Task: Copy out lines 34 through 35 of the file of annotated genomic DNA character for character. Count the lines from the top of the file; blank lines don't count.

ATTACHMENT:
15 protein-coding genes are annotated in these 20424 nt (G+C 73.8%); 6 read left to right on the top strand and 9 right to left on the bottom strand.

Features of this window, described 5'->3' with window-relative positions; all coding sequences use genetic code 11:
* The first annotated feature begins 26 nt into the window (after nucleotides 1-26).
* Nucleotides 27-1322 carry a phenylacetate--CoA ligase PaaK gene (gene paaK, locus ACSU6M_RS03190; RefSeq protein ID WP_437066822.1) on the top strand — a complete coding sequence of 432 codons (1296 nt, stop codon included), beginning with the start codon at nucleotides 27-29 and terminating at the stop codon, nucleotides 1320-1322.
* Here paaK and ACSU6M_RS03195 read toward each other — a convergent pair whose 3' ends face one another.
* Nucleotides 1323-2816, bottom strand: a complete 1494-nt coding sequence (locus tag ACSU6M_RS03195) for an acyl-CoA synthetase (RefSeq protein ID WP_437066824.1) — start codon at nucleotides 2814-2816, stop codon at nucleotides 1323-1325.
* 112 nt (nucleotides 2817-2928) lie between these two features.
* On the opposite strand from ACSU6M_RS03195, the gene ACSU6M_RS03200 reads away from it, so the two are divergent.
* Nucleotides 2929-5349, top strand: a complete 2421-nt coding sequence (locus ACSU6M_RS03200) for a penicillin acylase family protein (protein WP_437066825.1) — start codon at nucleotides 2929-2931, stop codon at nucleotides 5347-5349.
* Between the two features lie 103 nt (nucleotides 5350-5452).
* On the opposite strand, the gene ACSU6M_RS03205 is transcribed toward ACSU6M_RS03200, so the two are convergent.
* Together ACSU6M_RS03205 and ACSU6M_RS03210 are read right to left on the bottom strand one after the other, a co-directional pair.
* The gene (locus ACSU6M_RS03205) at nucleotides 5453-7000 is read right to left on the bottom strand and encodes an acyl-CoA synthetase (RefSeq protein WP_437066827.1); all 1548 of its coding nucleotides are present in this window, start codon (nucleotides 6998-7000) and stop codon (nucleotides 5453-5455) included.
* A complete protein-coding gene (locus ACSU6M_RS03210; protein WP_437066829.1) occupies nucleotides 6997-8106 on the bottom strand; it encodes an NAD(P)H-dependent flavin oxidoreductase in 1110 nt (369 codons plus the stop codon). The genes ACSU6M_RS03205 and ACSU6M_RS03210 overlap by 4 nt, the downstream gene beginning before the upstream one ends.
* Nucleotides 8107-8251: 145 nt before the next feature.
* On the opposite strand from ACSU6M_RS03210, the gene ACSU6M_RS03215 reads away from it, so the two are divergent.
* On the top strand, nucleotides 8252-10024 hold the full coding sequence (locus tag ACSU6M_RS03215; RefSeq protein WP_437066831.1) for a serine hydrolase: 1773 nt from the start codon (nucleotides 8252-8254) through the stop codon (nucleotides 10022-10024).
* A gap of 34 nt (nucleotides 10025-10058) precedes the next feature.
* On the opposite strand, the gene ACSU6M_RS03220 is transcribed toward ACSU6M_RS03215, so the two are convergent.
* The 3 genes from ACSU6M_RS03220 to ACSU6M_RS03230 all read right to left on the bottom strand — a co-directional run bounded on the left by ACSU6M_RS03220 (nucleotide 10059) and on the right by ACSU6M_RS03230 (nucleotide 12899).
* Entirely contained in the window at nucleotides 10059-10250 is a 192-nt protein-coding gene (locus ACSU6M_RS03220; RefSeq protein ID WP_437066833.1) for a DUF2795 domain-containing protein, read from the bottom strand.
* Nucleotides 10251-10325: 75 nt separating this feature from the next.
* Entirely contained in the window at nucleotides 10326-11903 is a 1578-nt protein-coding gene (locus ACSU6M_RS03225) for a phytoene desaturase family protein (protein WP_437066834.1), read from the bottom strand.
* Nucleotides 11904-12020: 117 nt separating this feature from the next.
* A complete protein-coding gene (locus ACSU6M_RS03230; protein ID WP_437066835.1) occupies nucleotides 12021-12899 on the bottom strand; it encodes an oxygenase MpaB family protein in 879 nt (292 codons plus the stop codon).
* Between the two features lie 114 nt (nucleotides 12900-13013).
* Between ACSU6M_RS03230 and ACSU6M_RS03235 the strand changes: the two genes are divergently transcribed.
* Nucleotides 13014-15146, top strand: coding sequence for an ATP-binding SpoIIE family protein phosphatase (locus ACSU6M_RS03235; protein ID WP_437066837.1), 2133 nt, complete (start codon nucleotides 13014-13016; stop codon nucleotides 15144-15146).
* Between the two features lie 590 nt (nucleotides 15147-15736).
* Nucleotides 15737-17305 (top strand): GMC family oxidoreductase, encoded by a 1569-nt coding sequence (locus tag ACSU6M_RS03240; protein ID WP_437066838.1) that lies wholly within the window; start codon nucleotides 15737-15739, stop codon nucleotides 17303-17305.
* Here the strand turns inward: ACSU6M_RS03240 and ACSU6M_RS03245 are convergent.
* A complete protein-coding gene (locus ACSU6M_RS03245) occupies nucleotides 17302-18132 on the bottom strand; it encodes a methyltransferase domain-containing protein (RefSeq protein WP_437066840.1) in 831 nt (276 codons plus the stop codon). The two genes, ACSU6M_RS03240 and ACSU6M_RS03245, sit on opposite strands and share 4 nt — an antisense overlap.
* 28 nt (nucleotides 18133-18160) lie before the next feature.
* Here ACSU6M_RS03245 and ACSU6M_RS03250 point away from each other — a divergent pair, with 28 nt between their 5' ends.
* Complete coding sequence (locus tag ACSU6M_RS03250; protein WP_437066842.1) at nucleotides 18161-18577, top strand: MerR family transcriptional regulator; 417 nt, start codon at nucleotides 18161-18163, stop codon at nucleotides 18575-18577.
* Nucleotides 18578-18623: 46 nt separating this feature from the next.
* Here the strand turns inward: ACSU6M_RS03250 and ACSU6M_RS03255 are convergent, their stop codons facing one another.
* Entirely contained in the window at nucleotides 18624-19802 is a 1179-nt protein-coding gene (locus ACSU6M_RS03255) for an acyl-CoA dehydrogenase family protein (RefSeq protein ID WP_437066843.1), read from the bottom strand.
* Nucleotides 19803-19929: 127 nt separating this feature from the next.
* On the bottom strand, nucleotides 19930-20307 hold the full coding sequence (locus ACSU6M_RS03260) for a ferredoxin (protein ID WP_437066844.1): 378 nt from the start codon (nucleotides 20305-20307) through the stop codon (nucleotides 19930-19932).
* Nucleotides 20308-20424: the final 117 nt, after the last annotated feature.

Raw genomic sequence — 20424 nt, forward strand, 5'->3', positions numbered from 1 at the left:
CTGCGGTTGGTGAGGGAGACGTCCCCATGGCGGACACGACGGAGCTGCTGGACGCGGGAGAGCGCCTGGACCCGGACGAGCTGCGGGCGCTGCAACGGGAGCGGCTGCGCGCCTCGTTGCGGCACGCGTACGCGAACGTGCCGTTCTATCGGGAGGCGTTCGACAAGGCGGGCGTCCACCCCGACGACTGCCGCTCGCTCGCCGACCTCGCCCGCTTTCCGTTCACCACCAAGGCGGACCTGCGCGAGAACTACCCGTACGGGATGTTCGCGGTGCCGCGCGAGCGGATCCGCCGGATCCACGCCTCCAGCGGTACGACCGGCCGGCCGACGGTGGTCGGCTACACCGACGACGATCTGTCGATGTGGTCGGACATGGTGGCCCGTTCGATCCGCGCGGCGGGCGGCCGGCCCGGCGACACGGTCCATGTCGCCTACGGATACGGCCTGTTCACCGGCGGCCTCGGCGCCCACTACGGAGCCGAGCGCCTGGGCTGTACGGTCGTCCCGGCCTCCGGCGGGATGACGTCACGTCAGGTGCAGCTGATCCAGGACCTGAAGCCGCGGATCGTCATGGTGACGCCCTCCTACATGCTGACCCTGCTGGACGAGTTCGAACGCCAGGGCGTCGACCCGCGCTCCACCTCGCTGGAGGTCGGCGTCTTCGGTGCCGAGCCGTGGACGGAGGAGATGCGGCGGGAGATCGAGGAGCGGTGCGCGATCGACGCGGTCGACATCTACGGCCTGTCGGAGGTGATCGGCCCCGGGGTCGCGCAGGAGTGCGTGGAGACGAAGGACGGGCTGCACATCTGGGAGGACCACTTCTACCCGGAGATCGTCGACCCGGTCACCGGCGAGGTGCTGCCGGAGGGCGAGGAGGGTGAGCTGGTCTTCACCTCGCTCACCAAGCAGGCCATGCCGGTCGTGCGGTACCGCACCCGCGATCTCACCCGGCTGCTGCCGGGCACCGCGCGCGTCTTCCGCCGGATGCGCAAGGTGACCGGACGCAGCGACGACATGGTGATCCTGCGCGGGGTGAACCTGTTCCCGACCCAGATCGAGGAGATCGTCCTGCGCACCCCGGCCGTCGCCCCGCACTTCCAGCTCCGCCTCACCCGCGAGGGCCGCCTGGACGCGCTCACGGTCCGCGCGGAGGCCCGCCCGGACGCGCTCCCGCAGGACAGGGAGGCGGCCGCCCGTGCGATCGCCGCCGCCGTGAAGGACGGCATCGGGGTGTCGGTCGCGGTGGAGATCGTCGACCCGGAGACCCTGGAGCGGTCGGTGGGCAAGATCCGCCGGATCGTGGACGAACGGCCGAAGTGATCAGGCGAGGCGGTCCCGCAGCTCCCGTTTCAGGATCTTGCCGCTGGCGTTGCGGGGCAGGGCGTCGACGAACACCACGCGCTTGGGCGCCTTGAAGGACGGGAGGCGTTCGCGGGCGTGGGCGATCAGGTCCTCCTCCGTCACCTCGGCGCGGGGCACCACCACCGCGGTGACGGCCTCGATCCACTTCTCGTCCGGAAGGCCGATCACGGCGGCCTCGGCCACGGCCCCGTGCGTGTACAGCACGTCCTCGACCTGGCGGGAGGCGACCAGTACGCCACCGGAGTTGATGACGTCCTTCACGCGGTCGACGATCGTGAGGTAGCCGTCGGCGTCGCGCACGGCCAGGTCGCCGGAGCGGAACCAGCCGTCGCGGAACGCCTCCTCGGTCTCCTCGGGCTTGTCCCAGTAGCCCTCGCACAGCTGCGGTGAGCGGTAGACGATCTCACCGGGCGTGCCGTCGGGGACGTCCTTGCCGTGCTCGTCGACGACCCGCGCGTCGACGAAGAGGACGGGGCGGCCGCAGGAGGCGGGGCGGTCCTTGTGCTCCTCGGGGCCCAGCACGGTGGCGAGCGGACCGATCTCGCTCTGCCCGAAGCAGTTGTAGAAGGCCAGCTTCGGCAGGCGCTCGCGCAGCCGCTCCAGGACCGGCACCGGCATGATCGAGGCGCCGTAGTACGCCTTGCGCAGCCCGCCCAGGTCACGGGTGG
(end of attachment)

* Here ACSU6M_RS03245 and ACSU6M_RS03250 point away from each other — a divergent pair, with 28 nt between their 5' ends.
* Complete coding sequence (locus tag ACSU6M_RS03250; protein WP_437066842.1) at nucleotides 18161-18577, top strand: MerR family transcriptional regulator; 417 nt, start codon at nucleotides 18161-18163, stop codon at nucleotides 18575-18577.